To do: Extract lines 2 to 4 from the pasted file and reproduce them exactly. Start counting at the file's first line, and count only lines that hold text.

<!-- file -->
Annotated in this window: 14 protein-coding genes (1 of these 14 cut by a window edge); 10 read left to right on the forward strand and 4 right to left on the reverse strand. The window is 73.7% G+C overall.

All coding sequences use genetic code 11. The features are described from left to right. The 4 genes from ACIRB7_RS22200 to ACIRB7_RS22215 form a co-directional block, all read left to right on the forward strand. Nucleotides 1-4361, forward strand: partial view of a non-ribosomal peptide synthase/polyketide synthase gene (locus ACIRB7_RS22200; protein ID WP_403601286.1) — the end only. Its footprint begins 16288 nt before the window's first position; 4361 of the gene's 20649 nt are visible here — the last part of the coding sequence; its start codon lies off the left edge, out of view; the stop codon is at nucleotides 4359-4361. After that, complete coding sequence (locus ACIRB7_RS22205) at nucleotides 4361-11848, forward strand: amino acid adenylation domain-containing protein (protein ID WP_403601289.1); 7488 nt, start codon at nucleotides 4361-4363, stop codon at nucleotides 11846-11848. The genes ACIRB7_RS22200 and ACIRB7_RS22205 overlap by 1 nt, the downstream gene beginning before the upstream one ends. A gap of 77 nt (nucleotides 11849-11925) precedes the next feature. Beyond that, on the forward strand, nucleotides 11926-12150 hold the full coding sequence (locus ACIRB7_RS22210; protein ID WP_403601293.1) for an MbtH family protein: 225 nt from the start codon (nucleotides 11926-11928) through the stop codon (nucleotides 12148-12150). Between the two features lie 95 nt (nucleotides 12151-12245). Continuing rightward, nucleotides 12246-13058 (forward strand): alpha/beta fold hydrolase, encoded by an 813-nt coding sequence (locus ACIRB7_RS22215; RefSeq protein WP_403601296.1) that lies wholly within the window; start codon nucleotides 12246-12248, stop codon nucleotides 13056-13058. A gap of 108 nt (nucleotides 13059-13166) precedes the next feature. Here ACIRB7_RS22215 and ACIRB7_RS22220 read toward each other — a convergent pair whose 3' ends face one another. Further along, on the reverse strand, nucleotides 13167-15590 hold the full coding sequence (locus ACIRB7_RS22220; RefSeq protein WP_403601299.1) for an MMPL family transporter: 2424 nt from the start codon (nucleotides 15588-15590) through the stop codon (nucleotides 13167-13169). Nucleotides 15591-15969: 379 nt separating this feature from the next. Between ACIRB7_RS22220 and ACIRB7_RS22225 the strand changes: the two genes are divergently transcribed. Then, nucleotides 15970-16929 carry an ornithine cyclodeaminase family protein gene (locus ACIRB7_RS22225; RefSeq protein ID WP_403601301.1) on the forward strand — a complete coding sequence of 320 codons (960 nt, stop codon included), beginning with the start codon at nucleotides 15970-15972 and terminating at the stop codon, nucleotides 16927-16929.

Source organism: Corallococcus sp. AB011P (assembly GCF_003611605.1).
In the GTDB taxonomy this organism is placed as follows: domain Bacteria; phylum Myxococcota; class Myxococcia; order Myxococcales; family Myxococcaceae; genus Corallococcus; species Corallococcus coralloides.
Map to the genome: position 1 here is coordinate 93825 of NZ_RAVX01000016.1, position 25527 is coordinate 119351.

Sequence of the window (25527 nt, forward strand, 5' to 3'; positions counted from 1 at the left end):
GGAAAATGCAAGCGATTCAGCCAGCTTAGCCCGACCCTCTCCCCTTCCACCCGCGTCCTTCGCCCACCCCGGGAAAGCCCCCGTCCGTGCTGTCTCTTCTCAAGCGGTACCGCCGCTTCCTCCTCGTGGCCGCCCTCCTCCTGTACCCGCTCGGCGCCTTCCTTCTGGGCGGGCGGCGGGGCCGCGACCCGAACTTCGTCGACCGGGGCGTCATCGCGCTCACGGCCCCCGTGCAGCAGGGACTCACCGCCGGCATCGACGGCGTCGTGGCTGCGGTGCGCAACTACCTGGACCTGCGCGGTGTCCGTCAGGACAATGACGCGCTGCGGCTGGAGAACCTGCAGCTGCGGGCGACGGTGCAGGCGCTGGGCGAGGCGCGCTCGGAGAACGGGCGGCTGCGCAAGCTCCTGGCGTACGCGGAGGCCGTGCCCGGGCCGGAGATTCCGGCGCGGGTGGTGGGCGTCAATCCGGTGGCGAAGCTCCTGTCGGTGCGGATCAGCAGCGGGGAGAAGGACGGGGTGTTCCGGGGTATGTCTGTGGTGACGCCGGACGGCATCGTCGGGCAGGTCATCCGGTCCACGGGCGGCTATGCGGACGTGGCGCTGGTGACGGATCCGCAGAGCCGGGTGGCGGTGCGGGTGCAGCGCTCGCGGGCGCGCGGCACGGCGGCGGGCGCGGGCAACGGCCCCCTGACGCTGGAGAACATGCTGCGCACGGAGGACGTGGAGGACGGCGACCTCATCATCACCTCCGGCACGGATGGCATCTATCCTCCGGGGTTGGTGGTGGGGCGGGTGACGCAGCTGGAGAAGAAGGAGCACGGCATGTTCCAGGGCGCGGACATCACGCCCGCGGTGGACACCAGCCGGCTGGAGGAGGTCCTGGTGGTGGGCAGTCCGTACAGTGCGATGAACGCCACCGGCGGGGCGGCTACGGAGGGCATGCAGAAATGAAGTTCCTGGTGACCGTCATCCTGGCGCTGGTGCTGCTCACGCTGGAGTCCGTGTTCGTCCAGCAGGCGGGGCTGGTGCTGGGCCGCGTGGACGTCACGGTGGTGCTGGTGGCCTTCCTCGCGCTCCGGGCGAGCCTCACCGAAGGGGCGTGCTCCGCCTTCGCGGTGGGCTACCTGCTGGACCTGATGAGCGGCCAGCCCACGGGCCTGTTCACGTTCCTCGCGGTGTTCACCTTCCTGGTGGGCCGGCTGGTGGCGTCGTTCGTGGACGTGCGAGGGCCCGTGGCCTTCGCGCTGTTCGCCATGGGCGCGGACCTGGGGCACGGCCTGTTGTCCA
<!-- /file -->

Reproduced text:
All coding sequences use genetic code 11. The features are described from left to right. The 4 genes from ACIRB7_RS22200 to ACIRB7_RS22215 form a co-directional block, all read left to right on the forward strand. Nucleotides 1-4361, forward strand: partial view of a non-ribosomal peptide synthase/polyketide synthase gene (locus ACIRB7_RS22200; protein ID WP_403601286.1) — the end only. Its footprint begins 16288 nt before the window's first position; 4361 of the gene's 20649 nt are visible here — the last part of the coding sequence; its start codon lies off the left edge, out of view; the stop codon is at nucleotides 4359-4361. After that, complete coding sequence (locus ACIRB7_RS22205) at nucleotides 4361-11848, forward strand: amino acid adenylation domain-containing protein (protein ID WP_403601289.1); 7488 nt, start codon at nucleotides 4361-4363, stop codon at nucleotides 11846-11848. The genes ACIRB7_RS22200 and ACIRB7_RS22205 overlap by 1 nt, the downstream gene beginning before the upstream one ends. A gap of 77 nt (nucleotides 11849-11925) precedes the next feature. Beyond that, on the forward strand, nucleotides 11926-12150 hold the full coding sequence (locus ACIRB7_RS22210; protein ID WP_403601293.1) for an MbtH family protein: 225 nt from the start codon (nucleotides 11926-11928) through the stop codon (nucleotides 12148-12150). Between the two features lie 95 nt (nucleotides 12151-12245). Continuing rightward, nucleotides 12246-13058 (forward strand): alpha/beta fold hydrolase, encoded by an 813-nt coding sequence (locus ACIRB7_RS22215; RefSeq protein WP_403601296.1) that lies wholly within the window; start codon nucleotides 12246-12248, stop codon nucleotides 13056-13058. A gap of 108 nt (nucleotides 13059-13166) precedes the next feature. Here ACIRB7_RS22215 and ACIRB7_RS22220 read toward each other — a convergent pair whose 3' ends face one another. Further along, on the reverse strand, nucleotides 13167-15590 hold the full coding sequence (locus ACIRB7_RS22220; RefSeq protein WP_403601299.1) for an MMPL family transporter: 2424 nt from the start codon (nucleotides 15588-15590) through the stop codon (nucleotides 13167-13169). Nucleotides 15591-15969: 379 nt separating this feature from the next. Between ACIRB7_RS22220 and ACIRB7_RS22225 the strand changes: the two genes are divergently transcribed. Then, nucleotides 15970-16929 carry an ornithine cyclodeaminase family protein gene (locus ACIRB7_RS22225; RefSeq protein ID WP_403601301.1) on the forward strand — a complete coding sequence of 320 codons (960 nt, stop codon included), beginning with the start codon at nucleotides 15970-15972 and terminating at the stop codon, nucleotides 16927-16929.

Source organism: Corallococcus sp. AB011P (assembly GCF_003611605.1).
In the GTDB taxonomy this organism is placed as follows: domain Bacteria; phylum Myxococcota; class Myxococcia; order Myxococcales; family Myxococcaceae; genus Corallococcus; species Corallococcus coralloides.